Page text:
What if the Wages of Dying is Love

by Jim Zola
The Waters
First Place, March 2021
Judged by Nicole Greaves

I’ve always been amazed by gravity.
These days it is obvious in the way
my features droop, making a mockery
of youth. But it’s not just gravity
to blame. I imagine Newton beneath
his apple tree. Every body
in the universe is attracted
to every other body. Such a burden.

On the night my first son entered the world,
swimming casually into our lives,
I left the hospital in the pouring rain,
exhausted and exhilarated.
In love. Arriving at our rented hovel,
I found our Samoyed Anna
had too given birth, six pups, nothing
more than fluffs, in a muddy puddle,

a hole she dug in the weedy yard.
She let me carry them in a box
into the house soon to be confused
by different cries. Now my son and his wife
are expecting. My wisdom falls on deaf
ears. Just as I ignored my father.
Somewhere my mother climbs ten steps
and is praised by the physical

therapist who looks at her watch
and wonders when this might end. I think
of my Norwegian grandmother, Gunvor,
standing on the docks, Port Authority,
in her long black coat with fake fur collar
and matching hat as she waves to no one.
She reminds me of a blue heron
standing so still in a tangle of gravity-

bent branches, arrowwood and sedge,
the abrupt edge, as if to make us believe
It is another kind of plant, feathered
and majestic. For no reason,
beyond the winds shimmer, the heron
suddenly takes flight, wide-winged,
just barely skimming the pond’s surface.
And too, my grandmother, just as

suddenly, for reasons I might know,
perhaps just in defiance of Newton,
lifts into the fumy shipyard air
and flies away, leaving no one
behind, leaving the wages
of dying, which is love.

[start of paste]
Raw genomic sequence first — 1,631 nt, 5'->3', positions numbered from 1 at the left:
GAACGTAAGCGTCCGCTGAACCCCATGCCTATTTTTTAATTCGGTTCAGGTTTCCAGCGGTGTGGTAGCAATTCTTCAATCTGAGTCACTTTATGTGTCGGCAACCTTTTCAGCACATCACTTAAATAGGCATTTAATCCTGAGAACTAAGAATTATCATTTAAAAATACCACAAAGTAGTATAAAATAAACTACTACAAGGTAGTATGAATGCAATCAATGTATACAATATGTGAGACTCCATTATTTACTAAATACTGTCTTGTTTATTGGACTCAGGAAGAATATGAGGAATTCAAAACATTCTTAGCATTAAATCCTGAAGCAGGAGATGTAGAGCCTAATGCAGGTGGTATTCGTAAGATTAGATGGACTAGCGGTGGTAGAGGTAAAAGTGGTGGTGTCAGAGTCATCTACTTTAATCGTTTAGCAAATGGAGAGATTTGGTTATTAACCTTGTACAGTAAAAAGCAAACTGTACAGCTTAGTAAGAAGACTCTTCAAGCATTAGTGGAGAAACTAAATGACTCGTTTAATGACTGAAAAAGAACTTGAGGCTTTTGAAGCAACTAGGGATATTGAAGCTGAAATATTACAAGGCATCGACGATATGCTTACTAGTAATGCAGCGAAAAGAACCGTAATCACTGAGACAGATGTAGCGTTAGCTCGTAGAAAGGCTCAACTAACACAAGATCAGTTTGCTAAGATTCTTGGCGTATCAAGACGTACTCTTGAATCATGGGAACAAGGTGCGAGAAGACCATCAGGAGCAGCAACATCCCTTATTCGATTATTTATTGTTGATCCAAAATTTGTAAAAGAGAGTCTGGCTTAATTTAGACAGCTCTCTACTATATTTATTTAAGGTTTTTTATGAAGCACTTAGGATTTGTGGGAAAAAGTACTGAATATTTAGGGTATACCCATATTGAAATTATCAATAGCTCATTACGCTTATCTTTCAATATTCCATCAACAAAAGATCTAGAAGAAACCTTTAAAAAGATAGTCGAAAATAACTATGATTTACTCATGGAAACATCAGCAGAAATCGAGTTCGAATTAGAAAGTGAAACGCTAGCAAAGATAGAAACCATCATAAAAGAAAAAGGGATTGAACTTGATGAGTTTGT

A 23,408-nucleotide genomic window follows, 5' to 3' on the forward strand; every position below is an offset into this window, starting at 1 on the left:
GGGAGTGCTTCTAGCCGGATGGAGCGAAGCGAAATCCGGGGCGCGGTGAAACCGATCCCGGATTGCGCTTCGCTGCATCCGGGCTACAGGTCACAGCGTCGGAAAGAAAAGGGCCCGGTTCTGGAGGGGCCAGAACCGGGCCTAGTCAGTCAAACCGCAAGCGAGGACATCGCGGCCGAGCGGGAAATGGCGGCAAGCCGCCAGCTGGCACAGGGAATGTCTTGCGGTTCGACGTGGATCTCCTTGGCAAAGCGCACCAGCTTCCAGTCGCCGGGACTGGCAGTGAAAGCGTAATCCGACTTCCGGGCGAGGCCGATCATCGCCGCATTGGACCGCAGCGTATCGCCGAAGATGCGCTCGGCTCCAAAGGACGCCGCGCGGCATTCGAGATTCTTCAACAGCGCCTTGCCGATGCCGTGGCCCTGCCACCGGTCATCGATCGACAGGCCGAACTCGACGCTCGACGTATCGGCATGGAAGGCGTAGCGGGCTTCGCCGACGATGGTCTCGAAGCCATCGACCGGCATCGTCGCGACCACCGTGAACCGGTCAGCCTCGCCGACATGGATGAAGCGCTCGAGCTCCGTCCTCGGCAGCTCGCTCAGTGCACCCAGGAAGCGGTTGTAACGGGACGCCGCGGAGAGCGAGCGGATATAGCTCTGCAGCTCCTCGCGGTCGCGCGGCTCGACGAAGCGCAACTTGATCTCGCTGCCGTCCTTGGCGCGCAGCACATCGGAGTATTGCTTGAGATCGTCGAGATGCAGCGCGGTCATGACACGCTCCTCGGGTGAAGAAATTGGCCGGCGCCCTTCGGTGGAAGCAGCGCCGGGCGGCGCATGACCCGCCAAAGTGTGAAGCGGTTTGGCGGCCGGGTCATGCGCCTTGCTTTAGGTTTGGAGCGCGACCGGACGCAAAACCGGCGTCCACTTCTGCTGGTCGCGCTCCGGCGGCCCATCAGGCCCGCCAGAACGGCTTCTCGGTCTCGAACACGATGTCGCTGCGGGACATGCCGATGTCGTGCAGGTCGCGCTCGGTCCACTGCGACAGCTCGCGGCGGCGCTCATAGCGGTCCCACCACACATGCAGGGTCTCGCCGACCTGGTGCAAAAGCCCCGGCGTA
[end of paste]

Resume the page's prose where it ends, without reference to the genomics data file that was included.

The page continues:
Each time you read “What if the Wages of Dying is Love,” you see a little more, and that is a testament to a good poem. Underneath its sentiment of our generational connection and joy in parenthood, there is a different layer, one about our burden of interdependence, or the “weight of it.” Gravity keeps us grounded, but it pulls at us and wears us down, just as our relationships do. In Cesare Pavese’s poem “Ancestors,” the speaker talks about how he realizes that as he gets older he finds “company” in the men before him, “men who were steady and firm, lords of themselves.” His poem, like this one, has that second layer, one where it addresses the burden, specifically of the women of his family, who give and give yet aren’t credited. “What if the Wages of Dying is Love” gives more of a female perspective, and there is strength in that recognition. The most tender moment is when the speaker comes back from the hospital to find that the dog has given birth as well. The speaker tends to this mother, like tending to the self, pulling the pups from the mud. In the end, the speaker conjures a grandmother who, in defiance of this weight, leaves, waving to “no one.” The image of the grandmother as heron as a plant itself in a kind of camouflage that uproots and lifts from this weight but just barely is gorgeous and the heart of this poem that stays with you like a pendant. --Nicole Greaves